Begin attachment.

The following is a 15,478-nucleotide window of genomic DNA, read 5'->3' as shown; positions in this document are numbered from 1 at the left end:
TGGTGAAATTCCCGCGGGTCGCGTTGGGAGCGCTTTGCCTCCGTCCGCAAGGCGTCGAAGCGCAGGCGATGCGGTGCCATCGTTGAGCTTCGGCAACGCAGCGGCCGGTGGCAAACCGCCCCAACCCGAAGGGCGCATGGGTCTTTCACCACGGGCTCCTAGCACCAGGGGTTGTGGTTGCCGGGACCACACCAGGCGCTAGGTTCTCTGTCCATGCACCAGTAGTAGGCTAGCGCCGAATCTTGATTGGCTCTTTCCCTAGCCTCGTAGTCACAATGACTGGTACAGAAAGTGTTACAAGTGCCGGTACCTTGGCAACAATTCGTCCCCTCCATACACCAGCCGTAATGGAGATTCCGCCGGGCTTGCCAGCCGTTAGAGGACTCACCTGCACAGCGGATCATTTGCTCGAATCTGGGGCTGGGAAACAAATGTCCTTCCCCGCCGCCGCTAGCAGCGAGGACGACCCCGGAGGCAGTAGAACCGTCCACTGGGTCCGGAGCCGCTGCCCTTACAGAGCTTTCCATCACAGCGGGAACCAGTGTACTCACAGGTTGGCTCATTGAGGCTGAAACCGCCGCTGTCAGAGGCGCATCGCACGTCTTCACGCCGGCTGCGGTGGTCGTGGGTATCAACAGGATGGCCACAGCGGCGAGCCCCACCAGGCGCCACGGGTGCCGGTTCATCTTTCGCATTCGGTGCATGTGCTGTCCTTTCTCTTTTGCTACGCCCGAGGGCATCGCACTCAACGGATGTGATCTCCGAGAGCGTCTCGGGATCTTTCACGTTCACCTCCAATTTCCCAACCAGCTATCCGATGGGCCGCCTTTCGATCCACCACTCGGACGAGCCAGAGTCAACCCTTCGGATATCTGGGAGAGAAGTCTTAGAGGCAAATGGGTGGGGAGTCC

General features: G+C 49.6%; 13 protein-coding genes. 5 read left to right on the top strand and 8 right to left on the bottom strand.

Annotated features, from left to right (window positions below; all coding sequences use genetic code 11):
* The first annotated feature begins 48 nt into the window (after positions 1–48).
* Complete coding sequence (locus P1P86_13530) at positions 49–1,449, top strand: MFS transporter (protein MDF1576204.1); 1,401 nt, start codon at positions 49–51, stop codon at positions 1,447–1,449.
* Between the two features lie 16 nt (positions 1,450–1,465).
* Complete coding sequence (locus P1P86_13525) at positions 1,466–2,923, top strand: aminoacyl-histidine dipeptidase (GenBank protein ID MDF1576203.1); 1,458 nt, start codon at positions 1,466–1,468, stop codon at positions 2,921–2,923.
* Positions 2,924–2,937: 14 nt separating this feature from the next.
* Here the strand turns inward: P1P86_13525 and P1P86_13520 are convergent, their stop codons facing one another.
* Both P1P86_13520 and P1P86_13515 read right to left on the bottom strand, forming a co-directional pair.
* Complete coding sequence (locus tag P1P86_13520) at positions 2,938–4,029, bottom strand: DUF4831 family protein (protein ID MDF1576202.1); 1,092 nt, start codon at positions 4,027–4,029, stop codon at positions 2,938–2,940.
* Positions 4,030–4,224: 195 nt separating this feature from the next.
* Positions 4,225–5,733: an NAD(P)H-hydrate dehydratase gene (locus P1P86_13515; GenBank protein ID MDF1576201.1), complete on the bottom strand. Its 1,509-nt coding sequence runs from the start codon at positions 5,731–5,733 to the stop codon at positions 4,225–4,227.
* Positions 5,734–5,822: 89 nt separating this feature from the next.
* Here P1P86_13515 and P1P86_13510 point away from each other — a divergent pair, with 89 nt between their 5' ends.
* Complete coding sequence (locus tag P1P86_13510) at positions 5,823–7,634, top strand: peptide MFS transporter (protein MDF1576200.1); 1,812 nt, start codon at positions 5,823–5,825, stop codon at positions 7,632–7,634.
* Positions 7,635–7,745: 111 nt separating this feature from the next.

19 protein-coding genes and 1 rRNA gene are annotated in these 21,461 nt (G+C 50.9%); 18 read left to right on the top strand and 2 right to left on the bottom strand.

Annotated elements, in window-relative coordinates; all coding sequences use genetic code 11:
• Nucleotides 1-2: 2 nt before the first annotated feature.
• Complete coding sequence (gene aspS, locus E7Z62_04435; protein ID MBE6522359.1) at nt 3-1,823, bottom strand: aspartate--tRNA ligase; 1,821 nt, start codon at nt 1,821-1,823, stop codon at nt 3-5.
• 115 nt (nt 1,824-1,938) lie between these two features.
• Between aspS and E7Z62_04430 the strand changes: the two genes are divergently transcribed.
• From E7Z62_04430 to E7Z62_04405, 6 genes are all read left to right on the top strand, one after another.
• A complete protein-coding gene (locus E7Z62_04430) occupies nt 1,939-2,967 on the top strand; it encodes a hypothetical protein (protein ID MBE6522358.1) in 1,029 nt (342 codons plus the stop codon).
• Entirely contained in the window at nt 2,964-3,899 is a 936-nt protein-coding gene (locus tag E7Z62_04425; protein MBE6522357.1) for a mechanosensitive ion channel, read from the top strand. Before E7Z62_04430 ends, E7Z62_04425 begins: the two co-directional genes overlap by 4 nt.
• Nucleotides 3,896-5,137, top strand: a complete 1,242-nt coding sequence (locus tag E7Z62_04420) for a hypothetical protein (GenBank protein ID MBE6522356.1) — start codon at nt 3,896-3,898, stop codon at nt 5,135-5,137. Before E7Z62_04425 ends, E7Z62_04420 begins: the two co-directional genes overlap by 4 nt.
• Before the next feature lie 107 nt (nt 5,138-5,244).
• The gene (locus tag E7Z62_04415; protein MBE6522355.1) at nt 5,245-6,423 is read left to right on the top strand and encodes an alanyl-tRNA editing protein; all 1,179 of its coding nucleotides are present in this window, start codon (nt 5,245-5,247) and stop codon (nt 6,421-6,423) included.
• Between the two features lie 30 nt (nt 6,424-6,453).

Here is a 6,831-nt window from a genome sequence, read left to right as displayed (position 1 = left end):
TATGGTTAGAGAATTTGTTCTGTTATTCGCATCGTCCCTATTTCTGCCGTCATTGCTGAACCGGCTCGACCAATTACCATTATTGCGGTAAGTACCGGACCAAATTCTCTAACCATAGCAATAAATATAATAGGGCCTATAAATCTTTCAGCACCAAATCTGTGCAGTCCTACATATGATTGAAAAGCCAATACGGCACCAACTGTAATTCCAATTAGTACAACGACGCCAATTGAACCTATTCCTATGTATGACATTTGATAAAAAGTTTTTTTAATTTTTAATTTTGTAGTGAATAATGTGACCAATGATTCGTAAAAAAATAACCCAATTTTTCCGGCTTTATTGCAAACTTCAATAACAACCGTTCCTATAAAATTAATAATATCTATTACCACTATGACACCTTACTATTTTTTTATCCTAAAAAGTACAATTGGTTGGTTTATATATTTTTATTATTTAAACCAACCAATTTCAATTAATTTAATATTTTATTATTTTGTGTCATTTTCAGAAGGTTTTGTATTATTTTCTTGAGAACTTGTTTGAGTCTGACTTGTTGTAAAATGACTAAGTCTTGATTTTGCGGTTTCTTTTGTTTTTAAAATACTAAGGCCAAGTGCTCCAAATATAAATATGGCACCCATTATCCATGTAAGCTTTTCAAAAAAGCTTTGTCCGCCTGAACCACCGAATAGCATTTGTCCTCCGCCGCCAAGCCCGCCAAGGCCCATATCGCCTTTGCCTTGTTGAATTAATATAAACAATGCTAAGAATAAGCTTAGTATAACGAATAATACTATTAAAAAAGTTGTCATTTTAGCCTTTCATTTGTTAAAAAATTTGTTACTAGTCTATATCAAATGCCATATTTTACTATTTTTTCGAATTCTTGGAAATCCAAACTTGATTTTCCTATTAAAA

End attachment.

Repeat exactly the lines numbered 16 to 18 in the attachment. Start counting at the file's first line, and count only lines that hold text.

* Here P1P86_13515 and P1P86_13510 point away from each other — a divergent pair, with 89 nt between their 5' ends.
* Complete coding sequence (locus tag P1P86_13510) at positions 5,823–7,634, top strand: peptide MFS transporter (protein MDF1576200.1); 1,812 nt, start codon at positions 5,823–5,825, stop codon at positions 7,632–7,634.
* Positions 7,635–7,745: 111 nt separating this feature from the next.